The year is 1965. An elderly Indian Swami arrives in New York City determined to start a worldwide spiritual movement. During his harrowing sea journey on a freighter, he suffered two heart attacks. His only possessions are a few cases of books and eight dollars. He meets a few people willing to help him. From a small storefront on Second Avenue in New York's East Village, a worldwide spiritual movement miraculously takes form.
In a vivid personal and up-close account of the beginning years of the Hare Krishna movement (1966-1969) in three cities (New York, San Francisco, and London), Mukunda Goswami, one of the first members, describes the optimism and energy of those early followers of His Divine Grace A. C. Bhaktivedanta Swami Prabhupada, whom they affectionately called "The Swami."
Mukunda Goswami takes us to the Bowery, where he helps the Swami move from a dingy rented loft to a small Lower East Side storefront, where the Swami opens the first Krishna temple in the West. Gradually the number of followers increases and includes icons of the sixties such as Allen Ginsberg.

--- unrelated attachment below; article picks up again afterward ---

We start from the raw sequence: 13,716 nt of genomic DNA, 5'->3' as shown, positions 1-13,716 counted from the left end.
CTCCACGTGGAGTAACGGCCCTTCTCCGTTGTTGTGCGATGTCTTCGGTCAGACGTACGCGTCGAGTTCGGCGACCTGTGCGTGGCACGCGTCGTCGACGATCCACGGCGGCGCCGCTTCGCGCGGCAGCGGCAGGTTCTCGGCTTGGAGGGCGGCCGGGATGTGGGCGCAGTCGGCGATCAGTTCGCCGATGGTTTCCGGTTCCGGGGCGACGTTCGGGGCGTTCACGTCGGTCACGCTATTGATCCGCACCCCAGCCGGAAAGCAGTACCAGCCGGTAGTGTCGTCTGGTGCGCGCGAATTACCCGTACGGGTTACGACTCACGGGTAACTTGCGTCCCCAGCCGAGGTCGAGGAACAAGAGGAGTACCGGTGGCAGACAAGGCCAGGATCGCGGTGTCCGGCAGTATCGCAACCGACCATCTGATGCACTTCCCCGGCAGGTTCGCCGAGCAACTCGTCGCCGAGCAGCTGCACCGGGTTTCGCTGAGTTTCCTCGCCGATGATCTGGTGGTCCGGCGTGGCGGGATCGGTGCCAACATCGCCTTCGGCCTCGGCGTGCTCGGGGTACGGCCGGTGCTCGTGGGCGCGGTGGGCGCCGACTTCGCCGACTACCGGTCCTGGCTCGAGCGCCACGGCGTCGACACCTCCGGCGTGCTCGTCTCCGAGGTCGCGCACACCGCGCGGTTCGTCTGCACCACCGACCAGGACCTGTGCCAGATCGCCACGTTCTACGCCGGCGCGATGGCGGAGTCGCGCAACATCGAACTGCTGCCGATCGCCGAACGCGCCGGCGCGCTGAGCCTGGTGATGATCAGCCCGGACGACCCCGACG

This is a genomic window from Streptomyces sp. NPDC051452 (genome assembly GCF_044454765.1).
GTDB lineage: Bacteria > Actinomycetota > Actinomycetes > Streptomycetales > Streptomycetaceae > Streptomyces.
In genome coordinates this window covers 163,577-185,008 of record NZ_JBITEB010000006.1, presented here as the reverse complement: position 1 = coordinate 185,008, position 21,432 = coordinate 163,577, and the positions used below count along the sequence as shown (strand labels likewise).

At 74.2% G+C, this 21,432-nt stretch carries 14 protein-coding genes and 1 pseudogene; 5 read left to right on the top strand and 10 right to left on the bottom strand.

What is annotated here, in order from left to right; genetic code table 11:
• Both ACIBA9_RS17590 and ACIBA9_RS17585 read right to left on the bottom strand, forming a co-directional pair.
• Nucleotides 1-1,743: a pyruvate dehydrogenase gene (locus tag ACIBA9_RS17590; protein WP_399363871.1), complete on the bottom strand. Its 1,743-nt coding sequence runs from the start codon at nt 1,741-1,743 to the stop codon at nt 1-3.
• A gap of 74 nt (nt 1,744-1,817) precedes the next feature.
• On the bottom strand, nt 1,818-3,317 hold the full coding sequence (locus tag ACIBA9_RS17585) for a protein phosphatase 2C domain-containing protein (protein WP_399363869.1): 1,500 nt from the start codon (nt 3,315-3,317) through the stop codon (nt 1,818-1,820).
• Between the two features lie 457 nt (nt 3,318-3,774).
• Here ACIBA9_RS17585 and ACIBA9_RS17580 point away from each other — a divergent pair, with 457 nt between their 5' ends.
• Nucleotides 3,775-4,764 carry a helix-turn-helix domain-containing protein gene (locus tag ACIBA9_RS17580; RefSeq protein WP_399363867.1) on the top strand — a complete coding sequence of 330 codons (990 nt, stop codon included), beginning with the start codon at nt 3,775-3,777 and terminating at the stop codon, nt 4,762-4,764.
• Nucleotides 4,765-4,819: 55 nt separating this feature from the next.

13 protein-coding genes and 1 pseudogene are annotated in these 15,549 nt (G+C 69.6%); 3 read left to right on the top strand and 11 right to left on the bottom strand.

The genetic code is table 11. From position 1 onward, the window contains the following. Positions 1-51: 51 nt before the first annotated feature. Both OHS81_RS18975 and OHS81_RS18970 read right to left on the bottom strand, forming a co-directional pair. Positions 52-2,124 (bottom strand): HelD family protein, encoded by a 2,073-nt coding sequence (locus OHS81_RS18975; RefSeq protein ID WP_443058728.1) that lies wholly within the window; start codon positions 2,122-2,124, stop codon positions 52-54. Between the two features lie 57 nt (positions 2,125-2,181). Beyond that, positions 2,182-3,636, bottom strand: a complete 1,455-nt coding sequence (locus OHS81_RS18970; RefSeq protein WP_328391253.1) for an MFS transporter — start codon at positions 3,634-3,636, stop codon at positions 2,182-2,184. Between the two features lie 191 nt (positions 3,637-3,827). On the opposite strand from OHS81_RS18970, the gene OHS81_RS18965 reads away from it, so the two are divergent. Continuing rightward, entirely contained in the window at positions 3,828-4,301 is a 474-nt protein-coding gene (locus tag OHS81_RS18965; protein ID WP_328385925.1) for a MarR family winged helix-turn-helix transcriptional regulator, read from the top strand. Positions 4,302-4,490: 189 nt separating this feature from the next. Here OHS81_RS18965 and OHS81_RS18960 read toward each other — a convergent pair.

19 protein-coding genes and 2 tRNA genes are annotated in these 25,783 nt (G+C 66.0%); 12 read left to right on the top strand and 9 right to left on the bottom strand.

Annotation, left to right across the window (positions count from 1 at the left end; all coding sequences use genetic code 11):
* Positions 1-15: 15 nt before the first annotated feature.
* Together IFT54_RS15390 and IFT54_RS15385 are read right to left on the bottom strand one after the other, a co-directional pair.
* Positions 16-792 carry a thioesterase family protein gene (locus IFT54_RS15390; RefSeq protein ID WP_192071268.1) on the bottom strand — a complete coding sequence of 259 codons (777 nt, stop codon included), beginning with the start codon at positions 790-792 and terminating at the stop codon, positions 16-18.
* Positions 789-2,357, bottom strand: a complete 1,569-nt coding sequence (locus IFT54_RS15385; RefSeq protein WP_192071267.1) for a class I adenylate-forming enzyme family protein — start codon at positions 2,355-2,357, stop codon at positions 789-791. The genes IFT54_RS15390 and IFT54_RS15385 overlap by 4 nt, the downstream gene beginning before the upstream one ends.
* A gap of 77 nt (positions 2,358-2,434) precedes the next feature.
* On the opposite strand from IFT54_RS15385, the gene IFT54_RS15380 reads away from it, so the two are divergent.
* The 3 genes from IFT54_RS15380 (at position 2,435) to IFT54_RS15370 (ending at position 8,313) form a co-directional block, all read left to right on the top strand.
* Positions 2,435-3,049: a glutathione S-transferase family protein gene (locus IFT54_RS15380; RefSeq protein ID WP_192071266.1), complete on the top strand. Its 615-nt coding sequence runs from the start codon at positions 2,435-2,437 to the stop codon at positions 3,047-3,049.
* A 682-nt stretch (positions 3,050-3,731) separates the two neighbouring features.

During the "Summer of Love" (1967), after opening a temple in San Francisco's Haight-Ashbury neighborhood (the center of the hippie movement), Mukunda and a handful of followers bring the Swami from New York to join them. They host the Mantra Rock Dance concert, where the Swami appears along with some of the biggest names in rock music. Thousands chant along with the Swami, cementing the small movement's importance to the American counterculture.
In 1967 Mukunda and a small group of spiritual pioneers head to London. There they befriend George Harrison and John Lennon of the Beatles. George helps them open a temple and produce "The Radha Krishna Temple" album. One of the recording's tracks is released as a single and quickly rises to the top of the charts, turning "Hare Krishna" into a household phrase.
Success in these three cities catapults the small spiritual movement into a worldwide phenomenon. Mukunda Goswami brings the reader along with him to those years and those times. We feel the intimacy the early followers had with their guru, and experience the movement's formative years in those unusual times.
Hardbound, 435 pages, dust-jacket, 6" x 9.5".
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